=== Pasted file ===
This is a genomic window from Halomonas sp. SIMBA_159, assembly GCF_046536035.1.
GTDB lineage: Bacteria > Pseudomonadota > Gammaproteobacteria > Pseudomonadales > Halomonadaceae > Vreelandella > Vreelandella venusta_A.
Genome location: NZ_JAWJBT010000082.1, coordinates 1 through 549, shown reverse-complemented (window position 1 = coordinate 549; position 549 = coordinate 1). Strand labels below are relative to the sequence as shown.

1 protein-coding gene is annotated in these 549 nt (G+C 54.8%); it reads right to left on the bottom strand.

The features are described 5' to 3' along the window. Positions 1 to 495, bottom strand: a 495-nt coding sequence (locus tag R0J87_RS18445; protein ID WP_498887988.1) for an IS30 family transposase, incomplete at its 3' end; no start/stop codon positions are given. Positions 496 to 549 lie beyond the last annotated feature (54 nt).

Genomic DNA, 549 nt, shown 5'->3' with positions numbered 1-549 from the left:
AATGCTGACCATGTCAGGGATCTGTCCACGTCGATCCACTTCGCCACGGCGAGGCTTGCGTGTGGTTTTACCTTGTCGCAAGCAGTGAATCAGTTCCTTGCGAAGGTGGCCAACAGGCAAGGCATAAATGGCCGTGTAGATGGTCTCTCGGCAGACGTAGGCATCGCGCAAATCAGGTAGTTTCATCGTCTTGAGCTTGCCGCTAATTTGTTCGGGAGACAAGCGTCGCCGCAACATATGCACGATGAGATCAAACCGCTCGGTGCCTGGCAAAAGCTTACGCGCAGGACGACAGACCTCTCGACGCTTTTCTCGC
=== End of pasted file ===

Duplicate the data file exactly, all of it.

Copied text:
This is a genomic window from Halomonas sp. SIMBA_159, assembly GCF_046536035.1.
GTDB lineage: Bacteria > Pseudomonadota > Gammaproteobacteria > Pseudomonadales > Halomonadaceae > Vreelandella > Vreelandella venusta_A.
Genome location: NZ_JAWJBT010000082.1, coordinates 1 through 549, shown reverse-complemented (window position 1 = coordinate 549; position 549 = coordinate 1). Strand labels below are relative to the sequence as shown.

1 protein-coding gene is annotated in these 549 nt (G+C 54.8%); it reads right to left on the bottom strand.

The features are described 5' to 3' along the window. Positions 1 to 495, bottom strand: a 495-nt coding sequence (locus tag R0J87_RS18445; protein ID WP_498887988.1) for an IS30 family transposase, incomplete at its 3' end; no start/stop codon positions are given. Positions 496 to 549 lie beyond the last annotated feature (54 nt).

Genomic DNA, 549 nt, shown 5'->3' with positions numbered 1-549 from the left:
AATGCTGACCATGTCAGGGATCTGTCCACGTCGATCCACTTCGCCACGGCGAGGCTTGCGTGTGGTTTTACCTTGTCGCAAGCAGTGAATCAGTTCCTTGCGAAGGTGGCCAACAGGCAAGGCATAAATGGCCGTGTAGATGGTCTCTCGGCAGACGTAGGCATCGCGCAAATCAGGTAGTTTCATCGTCTTGAGCTTGCCGCTAATTTGTTCGGGAGACAAGCGTCGCCGCAACATATGCACGATGAGATCAAACCGCTCGGTGCCTGGCAAAAGCTTACGCGCAGGACGACAGACCTCTCGACGCTTTTCTCGC